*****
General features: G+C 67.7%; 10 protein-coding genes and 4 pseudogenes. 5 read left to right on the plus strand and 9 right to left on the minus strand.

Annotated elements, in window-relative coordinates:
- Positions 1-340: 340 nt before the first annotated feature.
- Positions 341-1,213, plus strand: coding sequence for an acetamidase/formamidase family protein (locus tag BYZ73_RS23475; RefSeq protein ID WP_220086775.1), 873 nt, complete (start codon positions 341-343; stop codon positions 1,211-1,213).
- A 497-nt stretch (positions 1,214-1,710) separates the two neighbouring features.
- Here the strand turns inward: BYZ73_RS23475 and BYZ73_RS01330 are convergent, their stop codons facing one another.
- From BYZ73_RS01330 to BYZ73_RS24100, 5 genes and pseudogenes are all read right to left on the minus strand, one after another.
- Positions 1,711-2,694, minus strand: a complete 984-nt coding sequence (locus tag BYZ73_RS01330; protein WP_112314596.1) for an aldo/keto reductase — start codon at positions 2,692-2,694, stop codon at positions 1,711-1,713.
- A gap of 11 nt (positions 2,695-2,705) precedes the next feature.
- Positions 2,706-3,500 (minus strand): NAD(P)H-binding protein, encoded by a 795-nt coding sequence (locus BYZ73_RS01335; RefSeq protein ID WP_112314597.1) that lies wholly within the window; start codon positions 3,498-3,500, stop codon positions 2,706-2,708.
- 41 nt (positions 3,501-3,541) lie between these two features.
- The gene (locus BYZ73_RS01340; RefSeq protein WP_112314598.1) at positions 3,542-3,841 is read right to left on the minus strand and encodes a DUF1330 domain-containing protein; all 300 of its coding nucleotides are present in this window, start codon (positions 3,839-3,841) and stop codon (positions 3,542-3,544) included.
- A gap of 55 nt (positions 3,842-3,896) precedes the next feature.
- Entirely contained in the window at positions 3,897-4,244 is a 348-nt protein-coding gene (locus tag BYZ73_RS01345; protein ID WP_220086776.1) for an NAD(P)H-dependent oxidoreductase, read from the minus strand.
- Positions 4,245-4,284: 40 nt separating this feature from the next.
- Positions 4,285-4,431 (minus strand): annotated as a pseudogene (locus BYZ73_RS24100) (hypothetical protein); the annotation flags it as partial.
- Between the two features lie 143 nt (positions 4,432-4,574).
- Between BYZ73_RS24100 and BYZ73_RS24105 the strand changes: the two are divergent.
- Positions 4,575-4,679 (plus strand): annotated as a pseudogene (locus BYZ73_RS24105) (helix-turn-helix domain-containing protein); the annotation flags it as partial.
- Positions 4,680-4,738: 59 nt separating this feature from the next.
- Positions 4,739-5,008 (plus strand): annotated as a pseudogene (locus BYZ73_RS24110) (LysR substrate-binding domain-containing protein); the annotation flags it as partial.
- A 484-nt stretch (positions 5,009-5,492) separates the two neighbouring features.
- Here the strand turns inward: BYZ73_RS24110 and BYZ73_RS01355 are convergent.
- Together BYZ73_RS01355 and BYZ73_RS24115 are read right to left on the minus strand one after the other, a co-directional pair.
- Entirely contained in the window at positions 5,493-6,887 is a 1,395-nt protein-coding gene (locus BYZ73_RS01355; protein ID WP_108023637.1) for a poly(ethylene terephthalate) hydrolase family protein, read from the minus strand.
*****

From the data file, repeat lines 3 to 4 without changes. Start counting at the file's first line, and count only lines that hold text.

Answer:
- Positions 1-340: 340 nt before the first annotated feature.
- Positions 341-1,213, plus strand: coding sequence for an acetamidase/formamidase family protein (locus tag BYZ73_RS23475; RefSeq protein ID WP_220086775.1), 873 nt, complete (start codon positions 341-343; stop codon positions 1,211-1,213).